Author Archives: Beverley Ames

Stop Reaching Out!

The secret of success is sincerity.  Once you can fake that, you’ve got it made.

This quote, frequently misattributed to Groucho Marx and Gerorge Burns, is actually from French dramatist Jen Giraudoux in his 1933 book The Enchanted.

Why mention it?  Because it is what comes to mind whenever I see the latest imported trans-Atlantic abomination which is doing its best to ruin our beautiful English language.  Hot on the heels of the word “awesome”, used to describe anything fractionally above average, “reaching out” is infecting every piece of marketing material, every Facebook page, every website with its awful ubiquitous blandness.

To reach out to someone should evoke an image of personal contact, of warmth or empathy; even, dare I say it, sincerity.  Not any more.  Now it’s a synonym for email or phone call.  How many times do you read “we reached out to Company X”.  No they didn’t!  They emailed them or left a message on some awful automated phone answering service, they did not make personal, human contact.

So for everyone who sends me an email or written material that starts off “I just wanted to reach out to you to tell you about this wonderful offer….” be aware that I know it means “I want to sell you some crap”, and rest assured that your materials go straight in the rubbish bin.

Your Personal Brand in the Digital Age

“People buy from people” – we have all heard that old saying, but have you ever taken the time to think about what it really means?   People buy from people who they know, like and trust – from people with a consistent, effective and appealing personal brand.   Have you considered your personal brand?  How do people really see you? Are you in control of their perception?

Are you, like all great brands, offering a remarkable experience, good value, magnetism and outstanding memories leading to brand loyalty?

Do you take care to ensure that your personal brand is reflected in your digital presence – on LinkedIn, Twitter and Facebook?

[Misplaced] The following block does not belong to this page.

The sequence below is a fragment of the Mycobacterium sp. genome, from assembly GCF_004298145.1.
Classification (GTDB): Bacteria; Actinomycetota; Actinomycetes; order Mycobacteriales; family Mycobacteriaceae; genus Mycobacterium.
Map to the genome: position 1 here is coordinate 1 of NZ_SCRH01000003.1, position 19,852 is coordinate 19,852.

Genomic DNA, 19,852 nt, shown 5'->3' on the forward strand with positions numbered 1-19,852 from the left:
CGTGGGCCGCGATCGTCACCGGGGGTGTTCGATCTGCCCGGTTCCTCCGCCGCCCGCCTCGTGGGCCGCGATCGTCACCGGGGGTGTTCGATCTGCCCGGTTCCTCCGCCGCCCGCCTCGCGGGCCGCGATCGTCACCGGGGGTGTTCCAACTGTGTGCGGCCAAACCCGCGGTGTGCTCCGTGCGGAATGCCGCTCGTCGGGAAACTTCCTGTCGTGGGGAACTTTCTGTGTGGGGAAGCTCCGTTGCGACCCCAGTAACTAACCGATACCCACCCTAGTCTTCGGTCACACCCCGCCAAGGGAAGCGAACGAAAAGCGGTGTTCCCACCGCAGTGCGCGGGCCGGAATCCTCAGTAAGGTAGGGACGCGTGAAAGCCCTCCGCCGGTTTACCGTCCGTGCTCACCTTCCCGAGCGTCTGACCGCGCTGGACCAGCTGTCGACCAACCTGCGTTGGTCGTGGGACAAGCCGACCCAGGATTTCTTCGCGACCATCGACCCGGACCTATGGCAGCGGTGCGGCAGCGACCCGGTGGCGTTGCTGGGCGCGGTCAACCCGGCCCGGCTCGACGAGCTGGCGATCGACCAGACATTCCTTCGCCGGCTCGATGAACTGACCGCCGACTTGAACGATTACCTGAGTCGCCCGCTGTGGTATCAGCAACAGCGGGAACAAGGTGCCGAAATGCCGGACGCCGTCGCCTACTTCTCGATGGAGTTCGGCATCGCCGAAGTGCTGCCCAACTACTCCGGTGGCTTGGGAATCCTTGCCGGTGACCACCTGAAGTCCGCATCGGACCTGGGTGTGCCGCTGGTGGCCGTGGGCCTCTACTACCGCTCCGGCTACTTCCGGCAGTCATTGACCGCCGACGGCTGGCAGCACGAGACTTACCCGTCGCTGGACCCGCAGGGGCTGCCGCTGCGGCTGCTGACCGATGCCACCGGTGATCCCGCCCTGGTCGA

Are you ensuring you’re making the most of every opportunity to build your personal brand reputation and delivering your ultimate promise of value to everyone you meet, whether in person or online?

We have teamed up with Tessa Hood, the UK’s Personal Brand thought leader and renowned international speaker to create a network evening with a difference.   Over nibbles and a glass of wine we will explore the key elements that make up a personal brand, clarify how you should reflect your personal brand in your social media presence, and how poorly considered profiles could be doing immense damage to your business – with examples!

There will also be an opportunity for you to get that perfect headshot which exemplifies your personal brand from Ingrid Weel ARPS for only £20, a discount of 50%.

To find out more, or to book a place, click here

Are You Listening?

Not listening

I was recently at an event listening to experienced business people talk about social media and how they use it to engage with customers. My ears pricked up when one businessman said that he couldn’t see the point of social media because he had already spent thousands of pounds on SEO (search engine optimisation), and that social media is “just another form of advertising

That’s not an uncommon reaction, and it means that people who think that way haven’t yet understood that, regardless of the platforms you use – Facebook, Twitter, LinkedIn, whatever – social media is not a broadcast mechanism, it is a conversational one.

Think back to people you regard as great conversationalists, whether that’s on TV or down the pub. The secret they all share is that first and foremost they are good listeners. When the local bore is always talking about themselves what do you do? Mentally, you tune out.

The same rules apply to your social media usage. If you listen you will find out:

• What your customers want
• What your competitors are saying
• What their customers are saying about them

Why wouldn’t you want to know that?

If you manage a business and are not already taking the first steps to start meaningful conversations with your customers on the various social media platforms, call us on 07768 264274 for an informal chat. What have you got to lose?